I just found another program
One of the things I’ve come to struggle with in the American church is the way I perceive we put shackles on the discipleship process by over-defining it (and often severely truncating it in the process). Discipleship comes to be associated with a list of programs that vary some from church to church or denomination to denomination. Usually the programs themselves are not the problem but the fact that they inaudibly communicate a powerful message that discipleship can be contained, boxed in.
This is one of the things that has drawn me to the “missional” and “organic” writers and thinkers of the last ten years (and as I’ve continued in the process, those who go back much further than that). Because there is usually not quite as much structure or control in the forms of church promoted in these ways of thinking I believed the discipleship process was fuller and deeper. I still think that is true to some extent, but I am also seeing the ways these movements box in discipleship just like the others–in function if not in form.
The practical outworkings of these movements have been things like Life Transformation Groups, villages, and greenhouses. (If you’re not familiar with all of these or think I’m talking about a place to grow plants, never fear, I think the point still comes through.) These are wonderful ideas that have advanced and are advancing the kingdom of God, but I have also seen people grab on to them and hold them as tightly as the four-year discipleship class, sermon-based small group, and Sunday school class.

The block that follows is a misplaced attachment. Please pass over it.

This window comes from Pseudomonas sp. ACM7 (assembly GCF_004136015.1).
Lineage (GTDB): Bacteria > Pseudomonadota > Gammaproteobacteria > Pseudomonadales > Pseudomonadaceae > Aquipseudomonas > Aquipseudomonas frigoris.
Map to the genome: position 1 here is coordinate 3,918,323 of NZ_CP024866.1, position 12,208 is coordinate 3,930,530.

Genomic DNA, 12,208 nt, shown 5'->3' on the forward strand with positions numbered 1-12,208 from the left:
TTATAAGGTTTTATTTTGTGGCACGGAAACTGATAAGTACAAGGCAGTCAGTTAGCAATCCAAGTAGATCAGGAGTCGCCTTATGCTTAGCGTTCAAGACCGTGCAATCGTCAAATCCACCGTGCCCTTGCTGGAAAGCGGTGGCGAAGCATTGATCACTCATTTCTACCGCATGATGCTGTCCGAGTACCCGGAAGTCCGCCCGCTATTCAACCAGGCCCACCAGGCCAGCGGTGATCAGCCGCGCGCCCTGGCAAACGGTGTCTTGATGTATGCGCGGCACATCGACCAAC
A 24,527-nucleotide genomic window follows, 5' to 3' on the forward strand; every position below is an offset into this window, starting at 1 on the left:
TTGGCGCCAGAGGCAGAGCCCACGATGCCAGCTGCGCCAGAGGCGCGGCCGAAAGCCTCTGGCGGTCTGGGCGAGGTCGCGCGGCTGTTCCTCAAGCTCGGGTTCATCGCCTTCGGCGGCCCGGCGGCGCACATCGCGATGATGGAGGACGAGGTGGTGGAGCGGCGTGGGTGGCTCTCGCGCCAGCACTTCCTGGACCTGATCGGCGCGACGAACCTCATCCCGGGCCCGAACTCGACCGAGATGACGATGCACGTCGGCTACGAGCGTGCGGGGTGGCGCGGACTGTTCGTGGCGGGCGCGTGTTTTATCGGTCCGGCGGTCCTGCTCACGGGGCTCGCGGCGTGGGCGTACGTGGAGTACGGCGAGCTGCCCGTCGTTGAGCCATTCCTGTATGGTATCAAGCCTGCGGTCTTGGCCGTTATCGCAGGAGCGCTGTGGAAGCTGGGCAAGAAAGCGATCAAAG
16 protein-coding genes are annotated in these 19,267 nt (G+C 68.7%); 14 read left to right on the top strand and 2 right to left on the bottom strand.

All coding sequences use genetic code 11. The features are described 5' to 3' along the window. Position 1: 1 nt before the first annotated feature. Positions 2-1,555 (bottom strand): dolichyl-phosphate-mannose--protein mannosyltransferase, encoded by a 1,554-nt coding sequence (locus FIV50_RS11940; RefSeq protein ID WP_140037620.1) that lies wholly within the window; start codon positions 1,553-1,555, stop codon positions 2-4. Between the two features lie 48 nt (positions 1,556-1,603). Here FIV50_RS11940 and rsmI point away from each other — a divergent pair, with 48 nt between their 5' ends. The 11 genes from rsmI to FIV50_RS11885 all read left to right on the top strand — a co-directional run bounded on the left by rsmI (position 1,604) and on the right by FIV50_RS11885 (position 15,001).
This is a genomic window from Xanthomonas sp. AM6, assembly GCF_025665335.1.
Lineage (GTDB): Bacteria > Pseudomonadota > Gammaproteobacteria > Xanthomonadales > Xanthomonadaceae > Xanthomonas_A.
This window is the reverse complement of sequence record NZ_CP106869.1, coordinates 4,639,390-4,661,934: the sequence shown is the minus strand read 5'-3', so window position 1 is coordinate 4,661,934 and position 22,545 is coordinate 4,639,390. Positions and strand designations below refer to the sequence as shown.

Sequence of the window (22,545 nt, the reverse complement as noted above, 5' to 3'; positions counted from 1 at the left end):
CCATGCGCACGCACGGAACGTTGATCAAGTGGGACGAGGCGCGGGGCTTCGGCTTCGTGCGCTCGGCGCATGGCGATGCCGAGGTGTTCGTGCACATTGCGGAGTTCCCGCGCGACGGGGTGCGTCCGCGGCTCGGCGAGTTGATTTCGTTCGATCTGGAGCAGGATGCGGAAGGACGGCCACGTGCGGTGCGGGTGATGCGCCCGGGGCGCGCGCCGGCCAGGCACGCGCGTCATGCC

As I’ve continued to struggle with how to make disciples, I’ve begun to think that we should be slow to think that we will produce one tool or structure that will be universally applicable. The tools and variety of structures are good to keep in mind, and to use, but which we use, how we use them, and when needs to be guided by the Holy Spirit. If I am intent on getting everyone in a Life Transformation Group I may miss the blowing of the Spirit’s wind in a group of four or five (too big for an LTG). If I’m set on getting everyone through a six-week course on the OT, I am likely to stifle the movement of the Spirit through his people to impact the community. I’m not saying these things are mutually exlusive, but that when we start with a form or program (however focused on God it might be) we start in the wrong place. The right place is to exhort everyone to approach the Holy Spirit, discipleship tools in hand, and ask him to move as he will in us.